Impressive in the air, but also adept on the ground; he can hold the ball up or burst away from a defender before calmly applying the finish in a one-on-one situation, and when facing a goalkeeper he is always cool and more importantly very deadly. At only 24 he is definitely at the moment in his life where his career will be made, or indeed, finished. With 22 goals in 88 games for Le Mans and then 24 in 59 for Sochaux, you can see the progression that he has taken over the last four years. The question still seems to be “what if?” Even after this season’s turmoil he still managed 9 goals in 24 appearances, and this for a team that flirted with relegation for most of the season.
In Maiga’s first season Sochaux finished the season in a completely unexpected 5th place and qualified for the Europa League preliminary rounds. However the new season would start with a sour taste for the striker, as Ideye Brown was sold to Dynamo Kyiv and coach Gillot moved to Bordeaux. Maiga expressed his interest in moving, but with one star striker gone Sporting Director Alexandre Lacombe wasn’t keen to see his other forward leave the Stade Auguste-Bonal.
After an excellent 2-2 draw away at Marseille to start the season Sochaux would face Caen at home, and with only hours to go before the game Maiga announced he would not be part of the playing squad, leaving new coach Bazdarevic with only six substitutes to pick from. Caen would win the game 2-1. He would then miss the 1st leg of the Europa League play-off away against Metalist Kharkiv and the league trip to Nancy (a wonderful 0-0 draw in the play-off was followed up by a 2-1 win in the league). Maiga then decided he had better play, with only a week left in the transfer window. It was a disaster. Sochaux lost 4-0 at home to Metalist and dropped out of the Europa League. He also started in the win at home to Saint-Etienne and a 1-1 draw away at Lorient, but then things turned sour for a second time.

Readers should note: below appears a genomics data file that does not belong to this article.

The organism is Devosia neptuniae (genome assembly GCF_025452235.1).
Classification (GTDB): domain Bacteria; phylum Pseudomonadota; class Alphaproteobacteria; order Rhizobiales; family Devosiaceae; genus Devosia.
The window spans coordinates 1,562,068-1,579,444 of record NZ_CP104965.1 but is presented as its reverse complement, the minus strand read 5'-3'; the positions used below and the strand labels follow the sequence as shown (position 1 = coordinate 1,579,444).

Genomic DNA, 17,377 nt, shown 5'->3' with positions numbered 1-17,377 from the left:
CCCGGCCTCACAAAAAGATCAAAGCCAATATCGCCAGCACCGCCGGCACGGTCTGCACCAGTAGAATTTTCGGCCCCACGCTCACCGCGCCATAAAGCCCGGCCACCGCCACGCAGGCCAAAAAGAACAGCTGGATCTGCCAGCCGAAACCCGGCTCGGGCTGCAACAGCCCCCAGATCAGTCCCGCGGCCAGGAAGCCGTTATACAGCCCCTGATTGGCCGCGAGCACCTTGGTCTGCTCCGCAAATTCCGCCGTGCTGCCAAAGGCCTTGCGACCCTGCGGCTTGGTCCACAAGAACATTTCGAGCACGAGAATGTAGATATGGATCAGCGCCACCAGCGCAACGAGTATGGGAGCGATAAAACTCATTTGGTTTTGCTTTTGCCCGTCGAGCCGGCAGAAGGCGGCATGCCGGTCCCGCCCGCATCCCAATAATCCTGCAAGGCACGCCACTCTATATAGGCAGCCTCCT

Maiga again went AWOL from training and this time Coach Bazdarevic seemed to punish him; instead of travelling north to take on Champions Lille, Maiga would play for Sochaux II in the fourth division. Perhaps the two goals in 13 minutes that Maiga scored against Amnéville didn’t quite have the effect Bazdarevic had hoped. While he was scoring goals his teammates fought majestically in Lille and came away with a well-deserved point as the game finished 2-2. Confidence must have been high; the players showed great spirit and took a point off the French champions. One has to wonder what goes through the minds of some players when a disruptive colleague is then brought straight back into the first team as if nothing had happened. In Sochaux’s next game they lost 6-2 to Rennes. Maiga started upfront.
Off the pitch it seems the player has his problems, but with his dream move to the Premier League realised, hopefully this will keep Maiga’s concentration and there will be no more leaves of absence. After his second protest he would go on to score nine more goals for Sochaux, so the talent is undoubtedly there. For everyone concerned, including new club West Ham United, let’s hope he does his talking on the pitch rather than everyone talking about him off it.